(Bloomberg) -- Firms such as State Street Corp. and CF Global that offer outsourced trading services are seeing more inquiries in Asia as fund managers and family offices look to cut costs and set up contingency plans.
Asia, and China in particular, has lagged behind other regions on the outsourcing front because of a reluctance by particularly family offices to go outside for help, according to executives in the industry. That is now slowly changing in part as the pandemic revealed the need to have backups.
“Asia is catching up,” said James Woodward, APAC head of portfolio solutions who runs the outsourced trading desk at State Street, which has been offering the service in Asia since 2010. “There’s obviously an education phase, but as we move forward, some of those Asian funds embrace the benefits that can be garnered from some of these firms’ investments in all the technology and infrastructure and capability sets.”
While in-house trading has long been viewed as providing a potential competitive edge for big asset managers, the combination of intense competition, new regulations and a push to streamline costs are leading more and more funds to outsource execution to specialist firms. Asia’s quickly-expanding wealth management industry is a holy grail for the companies which provide such services, but the region has so far lagged behind the U.S. and Europe in moving to outsourced trading.
About 40 companies engage in the business worldwide, ranging from big firms such as Amundi and UBS Group AG, to smaller firms including Jones Trading and Outset Global LLP, according to a research report by Hong Kong-based consultancy Quinlan & Associates. Outsourcing is prevalent among big global asset managers. A recent survey by Northern Trust of 300 big firms showed that 85% were already taking on the service or interested in doing so, according to a 2021 report called “Outsourcing: From Niche to Norm.”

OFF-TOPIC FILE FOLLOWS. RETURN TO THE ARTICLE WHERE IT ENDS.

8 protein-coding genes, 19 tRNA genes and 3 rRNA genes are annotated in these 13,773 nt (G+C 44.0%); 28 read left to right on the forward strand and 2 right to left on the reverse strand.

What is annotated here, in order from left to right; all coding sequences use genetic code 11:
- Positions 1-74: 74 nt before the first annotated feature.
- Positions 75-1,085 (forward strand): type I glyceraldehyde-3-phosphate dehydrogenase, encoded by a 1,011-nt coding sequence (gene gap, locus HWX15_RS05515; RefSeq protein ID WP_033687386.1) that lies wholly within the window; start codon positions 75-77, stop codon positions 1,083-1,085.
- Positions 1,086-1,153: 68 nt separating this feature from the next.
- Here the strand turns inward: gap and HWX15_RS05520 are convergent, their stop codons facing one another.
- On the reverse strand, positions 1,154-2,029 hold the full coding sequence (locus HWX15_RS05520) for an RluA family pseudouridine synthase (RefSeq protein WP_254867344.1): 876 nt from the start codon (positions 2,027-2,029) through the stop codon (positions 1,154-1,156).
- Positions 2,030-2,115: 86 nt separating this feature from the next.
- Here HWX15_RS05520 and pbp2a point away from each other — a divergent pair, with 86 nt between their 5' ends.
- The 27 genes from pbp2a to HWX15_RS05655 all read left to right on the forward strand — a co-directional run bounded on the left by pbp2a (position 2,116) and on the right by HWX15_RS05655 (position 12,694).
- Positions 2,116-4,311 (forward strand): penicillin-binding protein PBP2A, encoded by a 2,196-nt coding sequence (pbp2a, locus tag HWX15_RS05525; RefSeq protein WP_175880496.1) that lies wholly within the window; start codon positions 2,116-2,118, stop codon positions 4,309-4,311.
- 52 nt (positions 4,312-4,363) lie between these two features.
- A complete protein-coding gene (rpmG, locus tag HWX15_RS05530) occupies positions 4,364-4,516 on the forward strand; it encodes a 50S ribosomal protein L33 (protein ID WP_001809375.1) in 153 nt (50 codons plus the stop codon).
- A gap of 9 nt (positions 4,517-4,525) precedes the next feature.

Asset managers can use a “pay-as-you-go” model when employing outside traders, who act as a go-between the buy and sell sides to execute orders, saving fixed costs on human resources, trading, technology and access to research, according to Quinlan.
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CF Global, established in Hong Kong some 20 years ago as one of the oldest independent outsourcing firms in the region, has been gaining clients primarily in Hong Kong and Singapore, the region’s two trading hubs for international investors. Part of the demand comes from hedge funds who are seeking dealing partners outside of the brokers as well from clients who use the firm to extend operations into European and U.S. hours, according to the firm’s co-founder, Robert Fleming.
While new asset managers in Asia often still hire a trader or two during startup phase, that’s now beginning to change, Fleming said. Its main clients in Asia are still international asset managers who invest in the region, but it also does trades for local “long-only” firms and hedge funds, he said.
A head trader can cost $500,000 to $786,000 a year depending on seniority and type of fund, according to Quinlan research. The direct costs of trading for a team of 40 traders overseeing $1.5 billion is at leasts $14 million. The research showed that 52% of the asset managers interviewed planned to cut costs.
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While business in picking up across Asia, offering trading mainland China is proving the toughest market to crack even as the nation opens its financial market.
Setting up business on the mainland isn’t a priority, according to CF Global. “From the perspective of a Chinese fund, the likely interest would be to outsource non-China execution, so our global footprint and links to hundreds of brokers quickly become relevant,” Fleming said.
The firm can also get in on the China trade through trading links between the Hong Kong exchange and the bourses in Shenzhen and Shanghai, he said.
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